One of Philco's principal innovations to their product line for 1937 was Automatic Tuning in combination with Magnetic Tuning, initially
offered on three high-end floor models. The mechanism was covered by US patent #
2,248,678, filed on Aug 6th 1936, with Glaser,
Bowman and Briggs named as inventors. Automatic tuning systems had been available in one form or another since the late 1920s but
the early implementations shared two big drawbacks, namely mechanical imprecision and frequency drift, and as a result they never
really caught on. Philco had been working on station selection systems prior to the development of their 1937 line, as in 1935 they
patented (patent #
2,115,624) a mechanical "fixed channel selecting system" that looked very much like a forerunner to the system they
would eventually adopt. However in the patent they cited the need for a manual fine adjustment capability to allow the operator to
fine-tune the mechanism to account for variations with "
temperature, age and other factors". Perhaps as a result, it was never adopted
for any of their domestic broadcast receivers. What was in fact missing from the early embodiments was a means for automatically
correcting the residual tuning errors, but that all changed for Philco with the introduction of their 1937 line, featuring Automatic-
Frequency-Control (AFC).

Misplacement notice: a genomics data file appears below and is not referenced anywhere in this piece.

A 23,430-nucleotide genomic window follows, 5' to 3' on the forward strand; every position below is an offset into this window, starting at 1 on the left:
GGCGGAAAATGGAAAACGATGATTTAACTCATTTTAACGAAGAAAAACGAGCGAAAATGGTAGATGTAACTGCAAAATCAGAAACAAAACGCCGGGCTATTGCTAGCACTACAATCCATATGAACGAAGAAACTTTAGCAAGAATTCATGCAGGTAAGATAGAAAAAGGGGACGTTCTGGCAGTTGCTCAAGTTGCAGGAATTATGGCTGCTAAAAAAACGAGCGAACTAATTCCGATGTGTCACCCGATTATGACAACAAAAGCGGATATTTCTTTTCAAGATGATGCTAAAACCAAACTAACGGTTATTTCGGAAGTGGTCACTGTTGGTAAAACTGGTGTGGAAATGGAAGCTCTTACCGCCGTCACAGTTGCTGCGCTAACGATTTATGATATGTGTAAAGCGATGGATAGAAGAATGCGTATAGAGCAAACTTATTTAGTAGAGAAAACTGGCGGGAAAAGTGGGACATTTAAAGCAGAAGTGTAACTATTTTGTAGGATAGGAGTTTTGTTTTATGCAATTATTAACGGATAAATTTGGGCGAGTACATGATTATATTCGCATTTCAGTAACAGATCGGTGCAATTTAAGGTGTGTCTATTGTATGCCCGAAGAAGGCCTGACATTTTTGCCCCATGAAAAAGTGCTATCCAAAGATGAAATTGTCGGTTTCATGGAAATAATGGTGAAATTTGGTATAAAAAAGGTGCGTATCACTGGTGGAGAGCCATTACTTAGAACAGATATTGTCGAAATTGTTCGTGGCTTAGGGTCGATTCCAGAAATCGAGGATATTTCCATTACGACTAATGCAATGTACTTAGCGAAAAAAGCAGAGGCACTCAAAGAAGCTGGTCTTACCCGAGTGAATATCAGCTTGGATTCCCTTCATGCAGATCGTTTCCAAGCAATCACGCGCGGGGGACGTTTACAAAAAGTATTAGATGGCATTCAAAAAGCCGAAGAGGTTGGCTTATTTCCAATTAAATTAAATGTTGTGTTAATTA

Once AFC, referred to by Philco as "magnetic tuning", arrived on the scene in 1936, the limitations inherent in automatic tuning all but
vanished. AFC is an electronic technique designed to "lock" on and "track" a station so as to keep it optimally tuned at all times, relieving
the listener of this chore. By this expedient, audible distortion caused by imprecise tuning was minimized, which was of particular benefit
to the new generation of high-fidelity receivers whose transparency of reproduction rendered this distortion only too apparent. AFC
served as a great "enabler" for automatic tuning and over the next two or three seasons a preponderance of weird and wonderful tuning
contrivances would be offered to the public by numerous manufacturers (see my
Sparton 1268 and Stromberg Carlson 350R pages for
other late 1930s examples of Automatic Tuning with AFC and my  
Stewart Warner 91-513 and Zenith 5-R-317 pages for examples of
receivers without AFC).

Within the space of a few years, nearly all manufacturers, including Philco, would abandon their mechanical systems and standardize
their automatic tuning around simpler, more reliable electrical push-button arrangements that in most cases operated independently of a
set's manual tuning. These systems, at least for AM, could get by without AFC and were much less expensive to produce. As a result of
the cost reductions, by the early 1940s a plethora of small table sets was being offered featuring automatic push-button tuning, in
addition to numerous floor models. But that being said, we radio collectors look back with reverence upon the sets of the mid-to-late
1930s, with their diverse and ingenious mechanisms, for they are some of the most fun-to-use tube radios ever produced!

The Origins of AFC. Systems for automatically adjusting the frequency of oscillators can be traced back to at least 1917. R.V. Hartley
of the Western Electric Company, in US patent number 1,774,003, describes a methodology for synchronizing the frequency of a
receiver's local oscillator (LO) to that of a radio-telephony signal received from a remote transmitter. His circuit provides a discriminator
for detecting the extent and direction of the frequency error between transmitter and receiver, a means for smoothing the resultant
"error signal", together with a means for using that signal to tune the LO such as to minimize the error. In other words, the Hartley circuit